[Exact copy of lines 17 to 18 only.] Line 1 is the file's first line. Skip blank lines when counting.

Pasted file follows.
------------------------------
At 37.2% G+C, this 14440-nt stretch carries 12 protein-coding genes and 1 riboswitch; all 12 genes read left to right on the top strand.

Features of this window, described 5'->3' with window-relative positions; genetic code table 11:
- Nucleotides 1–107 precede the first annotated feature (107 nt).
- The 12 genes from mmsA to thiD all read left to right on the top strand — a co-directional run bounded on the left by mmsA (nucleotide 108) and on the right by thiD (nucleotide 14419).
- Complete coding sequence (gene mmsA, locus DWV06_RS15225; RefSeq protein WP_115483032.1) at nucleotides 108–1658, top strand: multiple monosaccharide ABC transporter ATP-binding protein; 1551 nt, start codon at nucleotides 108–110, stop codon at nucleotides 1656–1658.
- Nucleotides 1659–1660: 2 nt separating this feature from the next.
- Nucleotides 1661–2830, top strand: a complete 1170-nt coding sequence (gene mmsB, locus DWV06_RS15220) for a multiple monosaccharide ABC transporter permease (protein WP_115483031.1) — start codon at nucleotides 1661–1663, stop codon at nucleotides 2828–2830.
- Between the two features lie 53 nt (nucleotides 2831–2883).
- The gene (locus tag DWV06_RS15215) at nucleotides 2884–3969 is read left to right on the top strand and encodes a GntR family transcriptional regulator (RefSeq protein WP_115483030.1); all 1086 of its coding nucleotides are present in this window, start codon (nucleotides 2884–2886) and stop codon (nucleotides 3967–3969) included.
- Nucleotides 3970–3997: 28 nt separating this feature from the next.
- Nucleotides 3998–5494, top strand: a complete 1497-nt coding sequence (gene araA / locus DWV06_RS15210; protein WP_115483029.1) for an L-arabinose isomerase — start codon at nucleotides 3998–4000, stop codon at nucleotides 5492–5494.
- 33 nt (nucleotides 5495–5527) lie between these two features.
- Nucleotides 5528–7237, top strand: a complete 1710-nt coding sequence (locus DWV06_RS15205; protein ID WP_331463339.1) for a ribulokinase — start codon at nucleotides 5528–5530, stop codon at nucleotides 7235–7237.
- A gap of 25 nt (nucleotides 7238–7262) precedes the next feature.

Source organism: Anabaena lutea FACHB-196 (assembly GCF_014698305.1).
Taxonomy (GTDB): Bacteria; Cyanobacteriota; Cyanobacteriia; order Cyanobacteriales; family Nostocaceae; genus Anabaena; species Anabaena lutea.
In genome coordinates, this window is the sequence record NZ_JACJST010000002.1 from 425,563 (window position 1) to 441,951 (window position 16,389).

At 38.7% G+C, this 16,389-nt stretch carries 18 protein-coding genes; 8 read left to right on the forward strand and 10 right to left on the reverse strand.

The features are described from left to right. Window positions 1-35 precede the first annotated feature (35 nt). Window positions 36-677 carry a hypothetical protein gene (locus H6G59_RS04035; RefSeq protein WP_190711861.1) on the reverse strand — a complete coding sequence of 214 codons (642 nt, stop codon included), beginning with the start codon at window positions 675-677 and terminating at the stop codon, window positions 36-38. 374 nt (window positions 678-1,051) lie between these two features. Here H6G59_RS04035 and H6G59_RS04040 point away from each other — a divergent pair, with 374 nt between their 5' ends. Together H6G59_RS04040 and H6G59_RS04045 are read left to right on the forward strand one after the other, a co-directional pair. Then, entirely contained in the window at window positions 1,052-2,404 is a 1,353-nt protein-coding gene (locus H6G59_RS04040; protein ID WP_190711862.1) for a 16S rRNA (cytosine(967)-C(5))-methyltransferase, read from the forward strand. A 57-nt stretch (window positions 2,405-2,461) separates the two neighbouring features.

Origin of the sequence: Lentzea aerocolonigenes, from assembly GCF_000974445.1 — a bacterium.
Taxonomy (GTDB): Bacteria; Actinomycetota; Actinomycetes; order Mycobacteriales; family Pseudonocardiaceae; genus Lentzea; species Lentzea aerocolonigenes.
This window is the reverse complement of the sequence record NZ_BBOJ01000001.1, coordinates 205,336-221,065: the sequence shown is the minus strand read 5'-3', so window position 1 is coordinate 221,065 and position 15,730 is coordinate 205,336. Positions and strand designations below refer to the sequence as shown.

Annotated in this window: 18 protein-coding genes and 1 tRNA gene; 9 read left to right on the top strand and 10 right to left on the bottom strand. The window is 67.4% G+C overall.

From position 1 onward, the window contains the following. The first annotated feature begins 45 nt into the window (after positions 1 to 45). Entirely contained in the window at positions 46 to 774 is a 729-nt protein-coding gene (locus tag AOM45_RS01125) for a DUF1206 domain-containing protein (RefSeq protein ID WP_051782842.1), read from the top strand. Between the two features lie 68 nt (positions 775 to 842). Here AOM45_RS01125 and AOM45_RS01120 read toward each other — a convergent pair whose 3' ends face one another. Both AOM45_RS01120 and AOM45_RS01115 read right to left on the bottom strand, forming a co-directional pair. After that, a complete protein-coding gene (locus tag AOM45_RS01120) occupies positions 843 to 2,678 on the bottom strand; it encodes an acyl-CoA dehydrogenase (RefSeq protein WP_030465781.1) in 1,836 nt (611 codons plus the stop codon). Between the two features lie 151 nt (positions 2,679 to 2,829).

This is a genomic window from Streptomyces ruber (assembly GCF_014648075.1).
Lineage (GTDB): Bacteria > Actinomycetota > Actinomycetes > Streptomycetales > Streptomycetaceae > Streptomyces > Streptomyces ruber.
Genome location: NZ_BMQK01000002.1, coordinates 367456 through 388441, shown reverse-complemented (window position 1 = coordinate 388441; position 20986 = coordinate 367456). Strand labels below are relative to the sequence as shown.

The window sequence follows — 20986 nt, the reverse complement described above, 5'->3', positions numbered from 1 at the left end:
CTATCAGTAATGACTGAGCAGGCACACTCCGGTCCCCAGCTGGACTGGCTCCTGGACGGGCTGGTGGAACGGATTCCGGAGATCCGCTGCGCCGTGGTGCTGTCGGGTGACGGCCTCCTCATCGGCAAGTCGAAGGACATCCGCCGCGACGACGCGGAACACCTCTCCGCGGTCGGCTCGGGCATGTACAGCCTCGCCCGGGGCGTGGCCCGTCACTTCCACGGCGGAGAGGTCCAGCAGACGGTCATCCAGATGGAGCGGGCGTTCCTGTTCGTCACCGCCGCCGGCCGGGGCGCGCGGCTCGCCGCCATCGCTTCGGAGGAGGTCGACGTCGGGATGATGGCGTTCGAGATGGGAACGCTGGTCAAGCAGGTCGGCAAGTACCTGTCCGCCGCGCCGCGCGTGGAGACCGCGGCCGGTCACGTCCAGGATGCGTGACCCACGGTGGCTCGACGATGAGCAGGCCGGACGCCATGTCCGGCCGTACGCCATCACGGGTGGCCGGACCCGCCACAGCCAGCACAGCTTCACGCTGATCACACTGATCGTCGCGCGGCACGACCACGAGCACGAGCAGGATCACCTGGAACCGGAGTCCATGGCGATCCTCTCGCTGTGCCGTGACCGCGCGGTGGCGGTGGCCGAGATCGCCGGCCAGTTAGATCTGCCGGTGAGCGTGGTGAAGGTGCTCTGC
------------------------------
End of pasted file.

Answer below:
In genome coordinates, this window is the sequence record NZ_JACJST010000002.1 from 425,563 (window position 1) to 441,951 (window position 16,389).

At 38.7% G+C, this 16,389-nt stretch carries 18 protein-coding genes; 8 read left to right on the forward strand and 10 right to left on the reverse strand.